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Below you will find some critiques of longtermism, along with excerpts from those critiques. All titles are hyperlinked. More will be added as they are published. If we have missed anything, please email

Against Longtermism

By Émile P. Torres. Published on October 19, 2021.


We can now begin to see how longtermism might be self-defeating. Not only could its ‘fanatical’ emphasis on fulfilling our longterm potential lead people to, eg, neglect non-existential climate change, prioritise the rich over the poor and perhaps even ‘justify’ pre-emptive violence and atrocities for the ‘greater cosmic good’ but it also contains within it the very tendencies – Baconianism, capitalism and value-neutrality – that have driven humanity inches away from the precipice of destruction. Longtermism tells us to maximise economic productivity, our control over nature, our presence in the Universe, the number of (simulated) people who exist in the future, the total amount of impersonal ‘value’ and so on. But to maximise, we must develop increasingly powerful – and dangerous – technologies; failing to do this would itself be an existential catastrophe. Not to worry, though, because technology is not responsible for our worsening predicament, and hence the fact that most risks stem directly from technology is no reason to stop creating more technology. Rather, the problem lies with us, which means only that we must create even more technology to transform ourselves into cognitively and morally enhanced posthumans.

The Hinge of History

By Peter Singer. Published on October 8, 2021.


The dangers of treating extinction risk as humanity’s overriding concern should be obvious. Viewing current problems through the lens of existential risk to our species can shrink those problems to almost nothing, while justifying almost anything that increases our odds of surviving long enough to spread beyond Earth. ... But, as [Émile P.] Torres has pointed out, viewing current problems—other than our species’ extinction—through the lens of “longtermism” and “existential risk” can shrink those problems to almost nothing, while providing a rationale for doing almost anything to increase our odds of surviving long enough to spread beyond Earth. Marx’s vision of communism as the goal of all human history provided Lenin and Stalin with a justification for their crimes, and the goal of a “Thousand-Year Reich” was, in the eyes of the Nazis, sufficient reason for exterminating or enslaving those deemed racially inferior.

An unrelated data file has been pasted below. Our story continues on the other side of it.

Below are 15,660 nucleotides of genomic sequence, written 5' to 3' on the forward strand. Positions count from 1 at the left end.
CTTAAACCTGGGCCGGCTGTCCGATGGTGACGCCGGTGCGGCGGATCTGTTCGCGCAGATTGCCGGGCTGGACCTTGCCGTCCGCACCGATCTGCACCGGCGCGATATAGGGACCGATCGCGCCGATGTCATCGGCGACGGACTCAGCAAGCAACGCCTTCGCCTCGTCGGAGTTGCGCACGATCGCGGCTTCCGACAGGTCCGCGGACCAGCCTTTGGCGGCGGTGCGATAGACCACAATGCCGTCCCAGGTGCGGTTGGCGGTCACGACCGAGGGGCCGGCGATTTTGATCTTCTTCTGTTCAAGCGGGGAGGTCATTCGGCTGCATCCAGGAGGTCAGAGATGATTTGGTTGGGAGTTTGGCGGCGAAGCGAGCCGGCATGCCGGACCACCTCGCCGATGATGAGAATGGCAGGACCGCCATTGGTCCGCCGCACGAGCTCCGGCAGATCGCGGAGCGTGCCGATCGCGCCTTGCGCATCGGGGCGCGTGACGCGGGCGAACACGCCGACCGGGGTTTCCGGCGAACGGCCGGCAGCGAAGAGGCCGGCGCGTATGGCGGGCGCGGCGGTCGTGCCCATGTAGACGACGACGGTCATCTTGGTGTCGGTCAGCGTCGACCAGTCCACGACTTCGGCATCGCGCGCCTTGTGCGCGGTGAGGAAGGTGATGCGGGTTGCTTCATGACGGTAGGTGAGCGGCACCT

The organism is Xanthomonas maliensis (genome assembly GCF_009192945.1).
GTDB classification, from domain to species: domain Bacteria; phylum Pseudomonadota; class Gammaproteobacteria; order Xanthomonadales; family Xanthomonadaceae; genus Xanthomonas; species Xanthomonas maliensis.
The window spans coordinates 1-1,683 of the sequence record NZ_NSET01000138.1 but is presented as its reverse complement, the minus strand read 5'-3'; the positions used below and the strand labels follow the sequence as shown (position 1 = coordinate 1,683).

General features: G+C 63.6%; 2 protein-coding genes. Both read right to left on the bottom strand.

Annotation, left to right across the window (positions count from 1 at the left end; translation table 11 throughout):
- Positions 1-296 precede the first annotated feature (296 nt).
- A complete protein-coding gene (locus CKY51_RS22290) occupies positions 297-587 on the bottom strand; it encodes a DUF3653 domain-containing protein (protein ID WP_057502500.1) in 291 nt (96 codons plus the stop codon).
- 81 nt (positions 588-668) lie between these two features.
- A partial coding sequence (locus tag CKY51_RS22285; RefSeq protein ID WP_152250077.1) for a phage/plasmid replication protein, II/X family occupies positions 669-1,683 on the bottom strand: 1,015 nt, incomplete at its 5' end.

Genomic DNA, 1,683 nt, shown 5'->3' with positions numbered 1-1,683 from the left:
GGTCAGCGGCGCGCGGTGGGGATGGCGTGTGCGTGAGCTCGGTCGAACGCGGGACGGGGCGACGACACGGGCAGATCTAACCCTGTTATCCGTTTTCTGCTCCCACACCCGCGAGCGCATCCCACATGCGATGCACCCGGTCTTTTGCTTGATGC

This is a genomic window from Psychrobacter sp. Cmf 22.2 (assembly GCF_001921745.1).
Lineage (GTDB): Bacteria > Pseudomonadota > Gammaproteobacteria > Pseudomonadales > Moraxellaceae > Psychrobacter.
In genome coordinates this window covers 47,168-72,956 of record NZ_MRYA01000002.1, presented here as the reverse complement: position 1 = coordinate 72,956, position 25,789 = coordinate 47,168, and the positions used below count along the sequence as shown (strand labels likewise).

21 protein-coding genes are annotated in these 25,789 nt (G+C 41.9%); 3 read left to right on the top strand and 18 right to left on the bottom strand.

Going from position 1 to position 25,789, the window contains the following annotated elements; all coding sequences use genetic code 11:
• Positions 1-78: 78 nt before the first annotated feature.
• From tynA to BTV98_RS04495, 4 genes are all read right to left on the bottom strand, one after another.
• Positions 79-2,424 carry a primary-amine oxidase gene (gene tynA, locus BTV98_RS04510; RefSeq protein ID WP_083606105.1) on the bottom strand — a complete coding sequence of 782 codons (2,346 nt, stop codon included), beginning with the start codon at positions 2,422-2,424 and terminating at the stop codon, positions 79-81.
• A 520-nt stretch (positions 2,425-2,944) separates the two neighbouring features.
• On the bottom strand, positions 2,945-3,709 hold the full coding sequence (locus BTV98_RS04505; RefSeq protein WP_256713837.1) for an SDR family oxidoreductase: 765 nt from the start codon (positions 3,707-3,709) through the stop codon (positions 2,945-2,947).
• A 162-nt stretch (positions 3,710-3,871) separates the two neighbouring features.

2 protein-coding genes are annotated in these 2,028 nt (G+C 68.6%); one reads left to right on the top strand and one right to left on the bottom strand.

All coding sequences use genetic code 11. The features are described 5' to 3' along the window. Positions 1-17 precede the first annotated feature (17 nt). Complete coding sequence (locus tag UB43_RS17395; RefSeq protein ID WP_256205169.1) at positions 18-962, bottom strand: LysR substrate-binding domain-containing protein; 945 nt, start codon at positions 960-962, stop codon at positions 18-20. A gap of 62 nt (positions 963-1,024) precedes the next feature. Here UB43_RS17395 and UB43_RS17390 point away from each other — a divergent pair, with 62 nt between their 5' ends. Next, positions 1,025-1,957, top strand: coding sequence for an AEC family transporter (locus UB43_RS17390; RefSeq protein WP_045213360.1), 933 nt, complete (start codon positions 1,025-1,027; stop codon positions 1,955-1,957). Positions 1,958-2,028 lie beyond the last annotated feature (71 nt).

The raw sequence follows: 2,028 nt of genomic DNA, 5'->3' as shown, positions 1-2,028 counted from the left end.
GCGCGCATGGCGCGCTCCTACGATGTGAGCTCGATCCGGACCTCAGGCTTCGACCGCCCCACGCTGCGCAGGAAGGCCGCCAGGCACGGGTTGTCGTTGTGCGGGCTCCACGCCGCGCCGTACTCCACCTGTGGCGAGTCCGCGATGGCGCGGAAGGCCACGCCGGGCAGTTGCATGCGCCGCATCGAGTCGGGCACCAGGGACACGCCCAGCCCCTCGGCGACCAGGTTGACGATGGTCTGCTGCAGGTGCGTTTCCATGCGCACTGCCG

The Dangerous Ideas of "Longtermism" and "Existential Risk"

By Émile P. Torres. Published July 28, 2021.


In the same paper, Bostrom declares that even “a non-existential disaster causing the breakdown of global civilization is, from the perspective of humanity as a whole, a potentially recoverable setback,” describing this as “a giant massacre for man, a small misstep for mankind.” That’s of course cold comfort for those in the crosshairs of climate change—the residents of the Maldives who will lose their homeland, the South Asians facing lethal heat waves above the 95-degree F wet-bulb threshold of survivability, and the 18 million people in Bangladesh who may be displaced by 2050. But, once again, when these losses are juxtaposed with the apparent immensity of our longterm “potential,” this suffering will hardly be a footnote to a footnote within humanity’s epic biography.

Against Strong Longtermism: A Response to Greaves and MacAskill

By Ben Chugg. Published December 18, 2020.


If you wanted to implement a belief structure which justified unimaginable horrors, what sort of views would it espouse? A good starting point would be to disable our critical capacities from evaluating the consequences of our actions, most likely by appealing to some vague and distant glorious future lying in wait. And indeed, this tool has been used by many horrific ideologies in the past. Definitely and beyond all doubt, our future or maximum program is to carry China forward to socialism and communism. Both the name of our Party and our Marxist world outlook unequivocally point to this supreme ideal of the future, a future of incomparable brightness and splendor.

— Mao Tse Tung, “On Coalition Government”. Selected Works, Vol. III, p. 282. (emphasis mine) … Inadvertently, however, longtermism is almost tailor-made to disable the mechanisms by which we make progress.


A Case Against Strong Longtermism

By Vaden Masrani. Published on December 15, 2020 (although this date may be wrong).


Longtermism has been described as one of the most important discoveries of effective altruism so far and William MacAskill is currently writing an entire book on the subject. I think, however, that longtermism has the potential to destroy the effective altruism movement entirely, because by fiddling with the numbers, the above reasoning can be used to squash funding for any charitable cause whatsoever. The stakes are really high here.


Why I Am Not a Longtermist

By Boaz Barak. Published on May 23, 2022.


Physicists know that there is no point in writing a measurement up to 3 significant digits if your measurement device has only one-digit accuracy. Our ability to reason about events that are decades or more into the future is severely limited. At best, we could estimate probabilities up to an order of magnitude, and even that may be optimistic. Thus, claims such as Nick Bostrom’s, that “the expected value of reducing existential risk by a mere one billionth of one billionth of one percentage point is worth a hundred billion times as much as a billion human lives” make no sense to me.  This is especially the case since these “probabilities” are Bayesian, i.e., correspond to degrees of belief. If, for example, you evaluate the existential-risk probability by aggregating the responses of 1000 experts, then what one of these experts had for breakfast is likely to have an impact larger than 0.001 percent (which, according to Bostrom, would correspond to much more than 10²⁰ human lives). To the extent we can quantify existential risks in the far future, we can only say something like “extremely likely,” “possible,” or “can’t be ruled out.” Assigning numbers to such qualitative assessments is an exercise in futility. … I cannot justify sacrificing current living humans for abstract probabilities.